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By ATWadmin On November 6th, 2006

Did you read that a doctors’ group has called for a debate on the "mercy killing" of disabled babies?

The medical profession should examine the "active euthanasia" of desperately ill newborns, said the Royal College of Obstetricians and Gynaecology. It wants an inquiry into whether the "deliberate intervention to cause the death of an infant" should be legalised.

Quite shocking that the Royal College should wish to value the life of a disabled baby less than that of an able bodied infant. I agree with Labour MP Jim Dobbin who has compared this to the eugenics policies of the Nazis:

 "This sends the message that only the perfect are acceptable and the disabled can be discarded."


He’s eight. The Royal College has also suggested that decisions on when young babies should be killed or allowed to die should depend not only on the gravity of their condition. Its submission to an inquiry on the ethics of treatment for severely ill and disabled newborns raises the question of whether such children should be killed if they are not wanted by their parents.

This is revolting stuff and proof that science can be a real and present danger when it has no moral anchor.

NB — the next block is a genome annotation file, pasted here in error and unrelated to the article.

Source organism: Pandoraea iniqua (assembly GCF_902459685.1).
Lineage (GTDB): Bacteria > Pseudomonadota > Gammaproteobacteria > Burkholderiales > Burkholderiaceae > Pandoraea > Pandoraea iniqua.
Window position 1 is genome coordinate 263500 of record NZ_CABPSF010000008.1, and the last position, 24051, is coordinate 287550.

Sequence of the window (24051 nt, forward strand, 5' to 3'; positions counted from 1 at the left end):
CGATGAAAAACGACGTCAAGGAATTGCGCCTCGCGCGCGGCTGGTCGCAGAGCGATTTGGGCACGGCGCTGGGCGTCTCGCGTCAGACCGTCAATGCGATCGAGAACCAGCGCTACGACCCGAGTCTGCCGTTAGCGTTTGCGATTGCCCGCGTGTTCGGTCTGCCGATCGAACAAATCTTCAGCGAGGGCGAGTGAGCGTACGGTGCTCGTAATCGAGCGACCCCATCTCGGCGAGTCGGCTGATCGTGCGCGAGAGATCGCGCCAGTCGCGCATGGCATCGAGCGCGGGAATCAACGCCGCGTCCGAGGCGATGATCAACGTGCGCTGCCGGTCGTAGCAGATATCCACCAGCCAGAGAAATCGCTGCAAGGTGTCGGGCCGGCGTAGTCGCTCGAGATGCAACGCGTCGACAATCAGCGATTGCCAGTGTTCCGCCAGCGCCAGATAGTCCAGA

3 Responses to ““ACTIVE EUTHANASIA””

  1. I am totally opposed to euthanasia/"assisted suicide", whether voluntary or otherwise. In my view it is murder, plain and simple.

  2. Mine too, Tom. It is murder. But because it’s "The Royal College2 – why it’s respectable. Not.

  3. This is yet another of those highly emotive subjects, where it is difficult to separate emotions from morality, and practicality.

    When large numbers of people have still yet to accept the ‘rightness’ of abortion on demand, the medical profession feel the need to stretch the envelope even further. That the guidelines for abortion have been stretched or ignored, is common knowledge, it had only to be a matter of time before the ethics of infant euthanasia became openly discussed.

    I have long suspected that many in the medical profession have become hardened to the many harrowing sights that they see on a daily basis, that much became evident at the time of the Alder Hay incident. Familiarity does tend to breed contempt.

    In the case of the NHS it manifests itself as a general disrespect for people, the accent being placed on ‘cases’, and ‘patients’, rather than individuals, all very understandable when the pressures under which many in the profession have to work, is taken into consideration.

    At the other end of the lifespan, the subjects of geriatric euthanasia, and assisted suicide, are regularly mooted, most often as the subject for some tv drama, which would seem to be a favourite way to air the subject prior to any serious public discussion.

    How long before the upper age limit is reduced to include the ‘once perfect, but slightly damaged’, among us? Fifty years olds might well fall into this category.

    Any discussion is bound to be linked to the matter of eugenics and it’s association with the Nazis, all very emotive stuff, but eugenics have long been an accepted, and respectable branch of medical thinking.

    Couple all, or any, of the above with today’s fashion for relative morality, and we are in for some very thought provoking discussion, if not today, then perhaps tomorrow. (Thank you, Jack!)